From g2, the bishop covers the e4 and d5 central squares. Developing the knight to e2 means white avoids blocking the bishop.
The harmony among your pieces is a critical factor in being successful in chess.
Knowing the best squares for your pieces will allow you to save time by ensuring your pieces are developed on their best squares as soon as possible.
Harmony Is One of Three Important Factors
Time and space are two other crucial elements in chess. Along with harmony, these three elements are the cornerstone of the Krush method.
Saving time is achieved by minimizing the number of times you move the same piece in the opening. In many openings, a piece will get moved more than once.
Usually, there is a good reason behind moving the piece multiple times. Understanding why you are making a move is essential to implementing a good opening strategy in chess.
When you develop your pieces towards the center, you will effortlessly increase their activity simultaneously.
A knight on f3 controls eight squares, but a knight on h3 only controls four squares.
Castling is another great dual-purpose move that gets your king to safety and makes your rook more active.
One of the greatest players when it came to using a lead in development was Paul Morphy. Here he shows us how to totally destroy an opponent. White finds himself two pawns up but in a lost position.
Schulten, J – Morphy, P, New York, NY 1858, 0-1
3) Pawn Structure – A Structural Opening Strategy in Chess
Before you can adopt any opening strategy in chess, it is essential to know your own personal playing style. Philidor called pawns the soul of chess, but they also form the skeleton of the position.
The French Defense usually leads to a locked central pawn structure. Pawn breaks are an essential element of the opening strategy in this chess opening.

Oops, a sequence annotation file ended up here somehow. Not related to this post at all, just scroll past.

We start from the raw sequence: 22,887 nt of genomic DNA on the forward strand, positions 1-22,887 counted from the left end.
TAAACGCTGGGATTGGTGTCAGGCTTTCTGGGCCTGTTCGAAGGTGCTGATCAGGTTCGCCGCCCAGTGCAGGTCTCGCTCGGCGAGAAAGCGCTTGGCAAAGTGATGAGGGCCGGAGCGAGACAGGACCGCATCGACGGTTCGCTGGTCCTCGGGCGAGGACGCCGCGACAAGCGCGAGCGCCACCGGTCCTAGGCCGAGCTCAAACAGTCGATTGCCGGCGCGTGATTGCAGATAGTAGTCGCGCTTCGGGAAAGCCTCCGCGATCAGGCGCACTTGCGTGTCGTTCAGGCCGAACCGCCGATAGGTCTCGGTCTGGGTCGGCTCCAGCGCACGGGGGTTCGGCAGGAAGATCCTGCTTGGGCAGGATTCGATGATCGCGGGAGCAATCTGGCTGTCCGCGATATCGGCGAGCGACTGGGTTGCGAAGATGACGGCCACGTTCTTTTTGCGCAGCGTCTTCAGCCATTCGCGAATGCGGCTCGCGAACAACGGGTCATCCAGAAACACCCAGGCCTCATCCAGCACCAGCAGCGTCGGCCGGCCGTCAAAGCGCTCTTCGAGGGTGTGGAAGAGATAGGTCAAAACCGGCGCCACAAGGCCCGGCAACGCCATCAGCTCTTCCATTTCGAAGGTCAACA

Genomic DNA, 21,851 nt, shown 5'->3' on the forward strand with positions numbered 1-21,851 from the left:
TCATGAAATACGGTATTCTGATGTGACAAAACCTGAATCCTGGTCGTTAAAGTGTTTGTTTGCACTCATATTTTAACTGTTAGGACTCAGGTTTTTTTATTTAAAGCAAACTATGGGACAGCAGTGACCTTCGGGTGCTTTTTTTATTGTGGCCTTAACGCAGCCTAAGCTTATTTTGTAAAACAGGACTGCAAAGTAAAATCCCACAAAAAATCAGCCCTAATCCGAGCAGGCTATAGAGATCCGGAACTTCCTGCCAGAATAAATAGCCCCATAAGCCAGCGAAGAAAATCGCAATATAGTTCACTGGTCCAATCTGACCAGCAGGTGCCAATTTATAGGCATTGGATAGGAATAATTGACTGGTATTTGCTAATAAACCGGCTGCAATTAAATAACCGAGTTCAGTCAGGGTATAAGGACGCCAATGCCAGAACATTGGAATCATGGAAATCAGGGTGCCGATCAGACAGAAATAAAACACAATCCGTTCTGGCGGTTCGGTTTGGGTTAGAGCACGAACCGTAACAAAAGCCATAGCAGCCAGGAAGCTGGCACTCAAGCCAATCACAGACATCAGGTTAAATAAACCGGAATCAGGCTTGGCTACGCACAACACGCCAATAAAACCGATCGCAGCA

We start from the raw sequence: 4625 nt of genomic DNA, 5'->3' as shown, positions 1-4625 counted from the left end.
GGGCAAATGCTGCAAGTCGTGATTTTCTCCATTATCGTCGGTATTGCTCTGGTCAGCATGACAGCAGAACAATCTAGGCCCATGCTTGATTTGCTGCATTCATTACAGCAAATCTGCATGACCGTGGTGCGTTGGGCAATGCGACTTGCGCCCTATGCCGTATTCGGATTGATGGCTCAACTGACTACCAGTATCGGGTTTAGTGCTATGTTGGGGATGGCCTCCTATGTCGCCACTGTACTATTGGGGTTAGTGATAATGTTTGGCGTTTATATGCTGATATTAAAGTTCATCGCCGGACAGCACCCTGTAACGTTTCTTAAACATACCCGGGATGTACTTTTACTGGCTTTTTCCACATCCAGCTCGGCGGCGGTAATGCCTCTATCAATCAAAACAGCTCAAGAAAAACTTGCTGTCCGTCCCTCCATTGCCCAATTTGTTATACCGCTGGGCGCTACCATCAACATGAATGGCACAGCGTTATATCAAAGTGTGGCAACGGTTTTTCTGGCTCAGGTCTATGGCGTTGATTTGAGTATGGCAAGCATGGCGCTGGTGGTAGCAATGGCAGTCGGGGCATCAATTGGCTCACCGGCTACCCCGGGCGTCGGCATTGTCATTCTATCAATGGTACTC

Another opening strategy you need to learn in the French Defense is how to activate your light-squared bishop.
The closed nature of the center makes the French Defense a counter-attacking defense. Black accepts a cramped but solid position with the potential to break free later.
Players who enjoy staking their claim of the center from the start are likely to adopt a more classical opening strategy. There is no reason you can’t meet 1.e4 with 1…e5 or 1.d4 with 1…d5.
Black immediately claims an equal share of the center and creates space to develop his pieces. Unlike in the French Defense, both bishops can get developed outside the pawn structure.
Knowing Your Preferences Makes Selecting an Opening Much Easier
If you prefer to play without a pawn weakness, you won’t want to play with the isolated queen’s pawn. However, if you like piece activity and easy development, you can get both in typical isolated queen pawn positions.
There are numerous strategies for both sides in positions with an isolated queen pawn. Studying the opening strategy will help you decide if openings leading to this structure are ones you want to play.
Overall the chances for either side are very balanced in isolated queen’s pawn positions.
4) Prophylaxis – A Restraining Opening Strategy in Chess
The purpose of your opening strategy in chess is to reach the middlegame with a playable position. A crucial element in achieving this goal is prophylaxis.